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'W Stands for Women' tour kicks off in Michigan

LANSING, Michigan (CNN) -- In the critical state of Michigan, where the presidential race is very tight and the prize is 18 electoral votes, the Bush campaign on Wednesday launched it's "W Stands for Women" tour.

The tour includes Bush's wife Laura and other prominent GOP women, including Lynne Cheney, wife of Bush running mate Dick Cheney, and Bush international policy advisor Condoleezza Rice. But the undisputed star of the group is the Republican nominee's mother, former first lady Barbara Bush.

"I have to confess that I feel funny talking about women's issues," Barbara Bush said as the three-day tour kicked off in Lansing, Michigan. "You see, I think women care about the exact same thing that men care about."

Barbara Bush said her son was shaped by strong women, including wife Laura and his teen-age twin daughters, Jenna and Barbara.

"Thanks to them, there is absolutely no doubt in my mind that George will be able to negotiate any kind of situation, regardless of how difficult, stubborn or complicated the opposition is," she said.

On the campaign bus, Barbara Bush said that two back operations have kept her from stumping more vigorously for her son -- not that he needs that much help. The campaign trail aside, what really makes the 75-year-old former first lady "sore" are distortions about her son's intelligence.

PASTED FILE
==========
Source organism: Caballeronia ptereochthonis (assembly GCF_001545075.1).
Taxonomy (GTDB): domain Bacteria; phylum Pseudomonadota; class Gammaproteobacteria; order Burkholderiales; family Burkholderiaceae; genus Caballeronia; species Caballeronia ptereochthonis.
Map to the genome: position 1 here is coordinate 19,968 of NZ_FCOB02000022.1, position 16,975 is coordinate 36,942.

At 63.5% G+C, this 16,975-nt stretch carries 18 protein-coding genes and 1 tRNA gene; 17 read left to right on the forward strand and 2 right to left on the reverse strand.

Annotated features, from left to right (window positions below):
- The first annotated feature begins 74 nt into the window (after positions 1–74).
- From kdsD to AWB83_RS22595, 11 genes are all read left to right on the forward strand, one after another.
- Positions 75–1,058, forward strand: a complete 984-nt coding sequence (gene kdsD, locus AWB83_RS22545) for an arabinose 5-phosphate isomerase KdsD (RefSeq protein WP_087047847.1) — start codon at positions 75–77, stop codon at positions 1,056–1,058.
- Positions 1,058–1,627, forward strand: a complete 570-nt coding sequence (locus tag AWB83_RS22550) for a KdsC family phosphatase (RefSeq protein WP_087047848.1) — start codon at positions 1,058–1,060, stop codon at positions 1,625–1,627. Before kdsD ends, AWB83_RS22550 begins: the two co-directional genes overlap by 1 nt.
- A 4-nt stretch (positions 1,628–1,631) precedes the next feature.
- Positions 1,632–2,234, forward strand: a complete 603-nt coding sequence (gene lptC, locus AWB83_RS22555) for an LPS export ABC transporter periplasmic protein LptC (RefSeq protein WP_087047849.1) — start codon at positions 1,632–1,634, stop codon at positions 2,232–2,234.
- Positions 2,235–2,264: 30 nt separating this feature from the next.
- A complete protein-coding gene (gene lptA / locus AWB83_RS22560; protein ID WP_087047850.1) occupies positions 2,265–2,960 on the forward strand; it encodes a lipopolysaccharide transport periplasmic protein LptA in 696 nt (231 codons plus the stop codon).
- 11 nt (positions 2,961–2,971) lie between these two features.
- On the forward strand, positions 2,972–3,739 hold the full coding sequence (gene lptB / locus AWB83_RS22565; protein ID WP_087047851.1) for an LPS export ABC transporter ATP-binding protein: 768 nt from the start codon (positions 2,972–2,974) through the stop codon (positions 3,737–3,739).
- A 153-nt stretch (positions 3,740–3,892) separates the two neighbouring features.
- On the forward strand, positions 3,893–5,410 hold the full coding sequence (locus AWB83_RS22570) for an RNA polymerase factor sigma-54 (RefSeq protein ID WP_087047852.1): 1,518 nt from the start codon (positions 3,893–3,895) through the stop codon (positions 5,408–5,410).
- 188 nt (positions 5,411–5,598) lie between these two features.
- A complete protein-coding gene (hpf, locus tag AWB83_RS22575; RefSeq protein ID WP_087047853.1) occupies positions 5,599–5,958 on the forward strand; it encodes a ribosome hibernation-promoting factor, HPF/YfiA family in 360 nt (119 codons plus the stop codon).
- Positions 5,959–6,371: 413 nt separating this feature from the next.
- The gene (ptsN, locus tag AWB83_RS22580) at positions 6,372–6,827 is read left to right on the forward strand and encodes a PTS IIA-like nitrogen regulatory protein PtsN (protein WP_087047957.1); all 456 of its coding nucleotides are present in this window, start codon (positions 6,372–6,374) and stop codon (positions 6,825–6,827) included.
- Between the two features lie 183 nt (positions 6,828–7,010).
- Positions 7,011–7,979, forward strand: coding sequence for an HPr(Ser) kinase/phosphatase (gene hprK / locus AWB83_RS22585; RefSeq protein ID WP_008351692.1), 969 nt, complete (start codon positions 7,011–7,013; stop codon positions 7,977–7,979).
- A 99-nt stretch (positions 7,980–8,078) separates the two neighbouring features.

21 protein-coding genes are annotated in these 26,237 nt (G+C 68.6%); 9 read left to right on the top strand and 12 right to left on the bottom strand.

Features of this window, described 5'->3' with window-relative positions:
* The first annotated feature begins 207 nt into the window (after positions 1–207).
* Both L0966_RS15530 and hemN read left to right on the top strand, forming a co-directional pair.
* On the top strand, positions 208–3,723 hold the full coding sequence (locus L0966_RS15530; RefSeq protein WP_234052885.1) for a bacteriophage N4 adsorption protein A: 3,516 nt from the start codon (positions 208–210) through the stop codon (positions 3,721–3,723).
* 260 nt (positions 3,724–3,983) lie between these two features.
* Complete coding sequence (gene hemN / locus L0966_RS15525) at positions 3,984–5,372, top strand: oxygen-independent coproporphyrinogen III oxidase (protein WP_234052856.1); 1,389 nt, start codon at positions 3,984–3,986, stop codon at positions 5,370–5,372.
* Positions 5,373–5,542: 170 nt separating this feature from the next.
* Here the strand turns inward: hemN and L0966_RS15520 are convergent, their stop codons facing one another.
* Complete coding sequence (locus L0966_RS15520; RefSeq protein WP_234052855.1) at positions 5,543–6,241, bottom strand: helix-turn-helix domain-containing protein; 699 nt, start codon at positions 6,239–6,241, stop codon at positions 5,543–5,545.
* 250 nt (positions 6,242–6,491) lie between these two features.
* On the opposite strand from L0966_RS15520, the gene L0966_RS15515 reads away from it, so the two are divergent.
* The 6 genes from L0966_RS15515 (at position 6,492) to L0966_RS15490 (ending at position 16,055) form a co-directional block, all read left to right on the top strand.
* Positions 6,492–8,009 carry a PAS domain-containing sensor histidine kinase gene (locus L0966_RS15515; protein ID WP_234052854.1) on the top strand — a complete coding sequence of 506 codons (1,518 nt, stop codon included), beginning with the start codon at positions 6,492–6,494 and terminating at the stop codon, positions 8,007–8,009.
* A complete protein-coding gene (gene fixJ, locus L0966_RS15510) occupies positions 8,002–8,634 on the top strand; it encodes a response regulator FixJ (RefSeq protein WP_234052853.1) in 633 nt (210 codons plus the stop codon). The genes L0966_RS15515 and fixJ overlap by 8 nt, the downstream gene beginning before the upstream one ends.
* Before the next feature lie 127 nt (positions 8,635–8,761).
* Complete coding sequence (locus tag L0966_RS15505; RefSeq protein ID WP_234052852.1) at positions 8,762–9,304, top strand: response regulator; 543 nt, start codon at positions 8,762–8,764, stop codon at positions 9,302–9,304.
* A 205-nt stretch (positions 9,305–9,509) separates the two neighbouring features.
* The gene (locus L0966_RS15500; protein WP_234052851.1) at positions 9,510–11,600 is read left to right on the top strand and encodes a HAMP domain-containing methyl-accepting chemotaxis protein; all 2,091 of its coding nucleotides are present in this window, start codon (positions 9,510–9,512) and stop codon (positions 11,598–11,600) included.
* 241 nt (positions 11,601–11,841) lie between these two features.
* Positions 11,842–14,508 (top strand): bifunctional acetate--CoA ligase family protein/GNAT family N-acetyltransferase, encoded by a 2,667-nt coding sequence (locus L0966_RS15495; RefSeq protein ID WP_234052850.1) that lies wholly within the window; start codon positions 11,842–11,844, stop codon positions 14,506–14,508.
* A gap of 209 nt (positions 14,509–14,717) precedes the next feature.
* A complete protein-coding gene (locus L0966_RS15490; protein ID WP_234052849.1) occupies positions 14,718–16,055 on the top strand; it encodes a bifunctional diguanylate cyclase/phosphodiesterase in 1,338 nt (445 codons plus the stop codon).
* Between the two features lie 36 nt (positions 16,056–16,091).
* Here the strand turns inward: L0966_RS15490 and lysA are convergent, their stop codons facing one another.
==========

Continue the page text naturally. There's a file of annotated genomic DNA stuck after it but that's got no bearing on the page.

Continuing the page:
"I think the Gore campaign has made an enormous issue of the fact that George is not smart," Barbara Bush began. "Did Al Gore graduate from law school, did Al Gore graduate from divinity school? No."

The former first lady is also intent on clearing up the brouhaha that began during the Republican primary season, when her husband, former President George Bush. told a New Hampshire crowd that he was proud of "this boy" -- a reference to the eventual GOP nominee.

"My George did something that was very normal for any father, and said 'I'm so proud of my boy,' and the opponents and the press picked up as though that was something simply awful," she said. "Show me one parent that doesn't refer to their son or daughter as my boy or girl, and I'll show someone who doesn't love their children."

Laura Bush said the issues on this tour are education, tax cuts, Social Security and Medicare. There's no mention of abortion rights.

"I think these issues we're talking about are bigger issues for women across the country," she said.

 

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Wednesday, October 18, 2000


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